Be the creative inlet

- image for article by Greg Alder - image for article by Greg Alder

How many of your workmates have a creative outlet? Do they play bass guitar in a country band? Or bass drum in a pipe band? Are they sculptors or woodworkers? Are they Irish dancers or Swiss yodellers? Are they in an amateur theatre company? Do they make model boats? Are they gamers? Photographers? Do they recreate medieval pageants? Do they make knives? Are they glass blowers?

We have all had wow moments when we discovered the secret creative talents of people we work with.

So, here’s my question. Why does this creative energy have to be sidelined by work?

The real passion and pleasure is squeezed into a few hours clawed out of a busy weekend, whilst the bulk of our daylight time is consumed by work.

We perform our jobs efficiently, often automatically. 70% of us are disengaged on the job (Gallup). A disengaged staff member costs an employer $34,000 for every $100,000 in salary. Companies with low engagement earn 34% less operating income than companies with highly engaged staff. Clearly, disengagement hurts employers.

It hurts employees, too. Without a creative outlet at work, the need for creativity is satisfied elsewhere. It’s been proved that we are happier when we are being creative. So, playing bagpipes makes us happy. Working does not.

But what would happen if we were actively encouraged to be more creative at work?

Yes, we’d be happier. Happiness creates success, because we like the euphoria we get from creating something new or creatively solving a problem and so we actively seek to do more things that give us this same happiness.

We would also get more stuff done. This surprises some business owners who see creativity as a distraction. But research has shown that organisations that nurture creativity are more productive.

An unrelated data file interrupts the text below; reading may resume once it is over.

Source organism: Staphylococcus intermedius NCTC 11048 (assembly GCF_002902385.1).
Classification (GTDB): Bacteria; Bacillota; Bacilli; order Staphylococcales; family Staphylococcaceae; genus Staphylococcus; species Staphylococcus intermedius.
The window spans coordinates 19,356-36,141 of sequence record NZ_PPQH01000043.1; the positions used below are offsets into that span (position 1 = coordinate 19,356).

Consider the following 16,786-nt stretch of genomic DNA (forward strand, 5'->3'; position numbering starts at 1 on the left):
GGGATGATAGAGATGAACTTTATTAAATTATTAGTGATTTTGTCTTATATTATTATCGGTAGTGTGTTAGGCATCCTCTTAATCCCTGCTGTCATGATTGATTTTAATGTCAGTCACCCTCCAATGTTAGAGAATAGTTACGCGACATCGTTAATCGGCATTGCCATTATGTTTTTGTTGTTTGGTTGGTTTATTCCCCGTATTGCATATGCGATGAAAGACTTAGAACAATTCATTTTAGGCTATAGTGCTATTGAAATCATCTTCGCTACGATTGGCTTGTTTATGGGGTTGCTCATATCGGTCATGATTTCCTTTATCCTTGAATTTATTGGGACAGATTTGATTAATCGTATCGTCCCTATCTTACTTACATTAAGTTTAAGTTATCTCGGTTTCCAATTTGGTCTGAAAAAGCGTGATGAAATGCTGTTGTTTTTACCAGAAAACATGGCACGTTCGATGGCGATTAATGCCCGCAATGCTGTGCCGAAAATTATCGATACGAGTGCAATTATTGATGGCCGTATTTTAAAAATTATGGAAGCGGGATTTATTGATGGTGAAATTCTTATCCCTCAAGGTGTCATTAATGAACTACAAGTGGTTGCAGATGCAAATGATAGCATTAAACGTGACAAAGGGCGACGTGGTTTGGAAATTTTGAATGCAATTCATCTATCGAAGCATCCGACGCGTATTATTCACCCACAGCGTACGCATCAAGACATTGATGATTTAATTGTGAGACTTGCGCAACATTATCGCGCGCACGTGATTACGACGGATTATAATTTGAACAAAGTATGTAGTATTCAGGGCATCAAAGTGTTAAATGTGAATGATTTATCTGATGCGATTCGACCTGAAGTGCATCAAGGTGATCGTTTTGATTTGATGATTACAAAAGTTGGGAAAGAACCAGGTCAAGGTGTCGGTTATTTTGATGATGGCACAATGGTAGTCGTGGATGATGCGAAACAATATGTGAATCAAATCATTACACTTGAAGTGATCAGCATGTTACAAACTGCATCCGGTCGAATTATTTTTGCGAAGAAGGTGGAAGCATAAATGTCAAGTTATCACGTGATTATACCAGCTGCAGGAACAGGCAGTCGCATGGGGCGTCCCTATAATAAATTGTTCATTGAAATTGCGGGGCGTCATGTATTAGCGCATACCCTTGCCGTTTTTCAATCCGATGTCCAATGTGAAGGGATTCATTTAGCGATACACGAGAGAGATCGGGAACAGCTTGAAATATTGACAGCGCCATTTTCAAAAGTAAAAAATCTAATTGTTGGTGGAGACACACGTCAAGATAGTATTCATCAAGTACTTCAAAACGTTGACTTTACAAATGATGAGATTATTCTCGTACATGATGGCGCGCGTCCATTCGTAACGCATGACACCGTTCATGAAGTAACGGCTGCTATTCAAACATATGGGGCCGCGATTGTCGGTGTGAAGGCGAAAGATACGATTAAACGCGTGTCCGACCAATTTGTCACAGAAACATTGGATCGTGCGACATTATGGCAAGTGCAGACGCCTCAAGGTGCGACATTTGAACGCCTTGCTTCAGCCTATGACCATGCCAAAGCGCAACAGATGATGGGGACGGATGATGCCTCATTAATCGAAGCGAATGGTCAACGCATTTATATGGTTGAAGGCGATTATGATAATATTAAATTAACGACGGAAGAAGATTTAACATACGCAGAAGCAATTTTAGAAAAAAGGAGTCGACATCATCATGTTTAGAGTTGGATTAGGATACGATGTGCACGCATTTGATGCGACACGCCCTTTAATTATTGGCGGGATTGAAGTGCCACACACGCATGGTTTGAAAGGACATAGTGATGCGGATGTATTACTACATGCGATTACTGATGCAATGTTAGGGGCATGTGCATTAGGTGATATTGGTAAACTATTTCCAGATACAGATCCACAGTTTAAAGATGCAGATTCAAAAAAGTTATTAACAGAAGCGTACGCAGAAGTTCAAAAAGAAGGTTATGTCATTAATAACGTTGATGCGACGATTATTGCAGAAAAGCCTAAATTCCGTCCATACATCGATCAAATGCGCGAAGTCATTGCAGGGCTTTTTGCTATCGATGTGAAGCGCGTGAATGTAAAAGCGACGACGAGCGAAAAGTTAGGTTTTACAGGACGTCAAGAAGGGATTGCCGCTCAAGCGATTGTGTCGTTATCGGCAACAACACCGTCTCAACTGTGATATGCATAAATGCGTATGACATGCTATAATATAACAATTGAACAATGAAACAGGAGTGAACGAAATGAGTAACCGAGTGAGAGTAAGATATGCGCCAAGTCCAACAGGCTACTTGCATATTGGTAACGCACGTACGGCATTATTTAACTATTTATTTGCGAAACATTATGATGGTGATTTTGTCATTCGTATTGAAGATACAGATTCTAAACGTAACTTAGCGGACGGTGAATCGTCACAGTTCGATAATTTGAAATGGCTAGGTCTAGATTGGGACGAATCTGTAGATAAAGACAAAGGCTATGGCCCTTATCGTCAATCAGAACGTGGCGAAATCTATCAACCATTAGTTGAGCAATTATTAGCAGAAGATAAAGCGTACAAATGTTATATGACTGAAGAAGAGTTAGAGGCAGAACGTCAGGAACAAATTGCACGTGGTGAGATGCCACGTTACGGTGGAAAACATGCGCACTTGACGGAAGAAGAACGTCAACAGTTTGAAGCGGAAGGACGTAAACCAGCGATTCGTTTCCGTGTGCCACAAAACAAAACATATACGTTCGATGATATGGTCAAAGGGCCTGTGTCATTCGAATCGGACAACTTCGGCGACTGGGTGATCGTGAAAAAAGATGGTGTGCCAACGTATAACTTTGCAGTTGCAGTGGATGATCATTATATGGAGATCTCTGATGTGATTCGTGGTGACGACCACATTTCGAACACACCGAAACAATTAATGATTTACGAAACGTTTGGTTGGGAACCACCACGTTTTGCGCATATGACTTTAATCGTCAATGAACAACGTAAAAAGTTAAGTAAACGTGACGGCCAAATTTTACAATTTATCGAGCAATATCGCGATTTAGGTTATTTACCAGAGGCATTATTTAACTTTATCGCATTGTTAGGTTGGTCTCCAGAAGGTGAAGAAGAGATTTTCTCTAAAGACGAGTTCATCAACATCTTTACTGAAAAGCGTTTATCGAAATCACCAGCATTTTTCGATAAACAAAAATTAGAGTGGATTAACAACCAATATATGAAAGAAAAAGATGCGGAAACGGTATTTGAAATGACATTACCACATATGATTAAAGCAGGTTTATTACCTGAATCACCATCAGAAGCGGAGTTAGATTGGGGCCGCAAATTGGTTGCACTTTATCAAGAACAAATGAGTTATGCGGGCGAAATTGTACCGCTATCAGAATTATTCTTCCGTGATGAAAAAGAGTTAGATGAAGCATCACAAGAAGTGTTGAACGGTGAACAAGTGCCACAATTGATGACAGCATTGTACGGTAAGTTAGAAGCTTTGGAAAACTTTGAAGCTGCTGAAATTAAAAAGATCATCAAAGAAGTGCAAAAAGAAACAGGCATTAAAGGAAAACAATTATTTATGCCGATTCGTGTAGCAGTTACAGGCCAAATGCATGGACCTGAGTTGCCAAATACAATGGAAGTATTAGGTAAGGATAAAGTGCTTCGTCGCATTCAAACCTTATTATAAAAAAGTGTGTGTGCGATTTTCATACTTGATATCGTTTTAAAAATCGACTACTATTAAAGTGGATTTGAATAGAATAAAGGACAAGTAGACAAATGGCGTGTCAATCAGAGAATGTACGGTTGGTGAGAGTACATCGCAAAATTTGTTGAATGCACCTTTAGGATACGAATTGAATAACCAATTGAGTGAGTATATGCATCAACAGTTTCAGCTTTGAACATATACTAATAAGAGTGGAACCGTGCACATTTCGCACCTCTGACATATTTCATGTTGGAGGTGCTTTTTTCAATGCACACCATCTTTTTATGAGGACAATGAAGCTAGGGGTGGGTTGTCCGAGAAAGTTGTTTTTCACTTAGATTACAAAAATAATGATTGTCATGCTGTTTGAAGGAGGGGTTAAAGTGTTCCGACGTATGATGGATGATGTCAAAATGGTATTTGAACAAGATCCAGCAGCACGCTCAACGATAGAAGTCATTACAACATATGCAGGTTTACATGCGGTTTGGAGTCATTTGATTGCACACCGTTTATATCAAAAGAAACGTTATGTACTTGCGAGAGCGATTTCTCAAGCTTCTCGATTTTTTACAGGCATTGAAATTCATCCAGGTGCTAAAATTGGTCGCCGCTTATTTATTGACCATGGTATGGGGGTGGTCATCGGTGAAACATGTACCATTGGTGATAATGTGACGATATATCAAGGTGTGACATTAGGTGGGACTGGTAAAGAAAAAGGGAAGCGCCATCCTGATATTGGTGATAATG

We would be great people to be around. We create an aura of happiness and this has a powerful positive influence on the mood in the office.

We won’t be lured by money alone. Money is great, but what we really want is for our ideas to be valued. Companies that encourage creativity find it easier to attract the best candidates for any job. People want to be part of this creative energy. These companies also find it easier to keep the best people. Having worked for a company with a reputation for innovation does wonders for a CV.

We can solve problems in areas that aren’t our areas of expertise. This also surprises some people who imagine that only an experienced welder can solve a tricky welding problem. Creative people can apply their problem-solving skill to absolutely anything.

We will boost the bottom line. Creativity leads to product or service innovations. Those innovations become IP. That IP gives an organisation a point of difference. Customers will pay a premium for that point of difference. (And of course, the boost in productivity noted above also has a handy impact on the bottom line.)

Few business leaders ask how they can make their organisations more creative. What they tend to ask is how they can improve productivity, staff engagement, service differentiation, market share, share price and morale.

Your best people already have creative outlets. It’s time to acknowledge the enormous benefits of turning your business into a creative inlet.

Photo by Joshua Coleman via Unsplash

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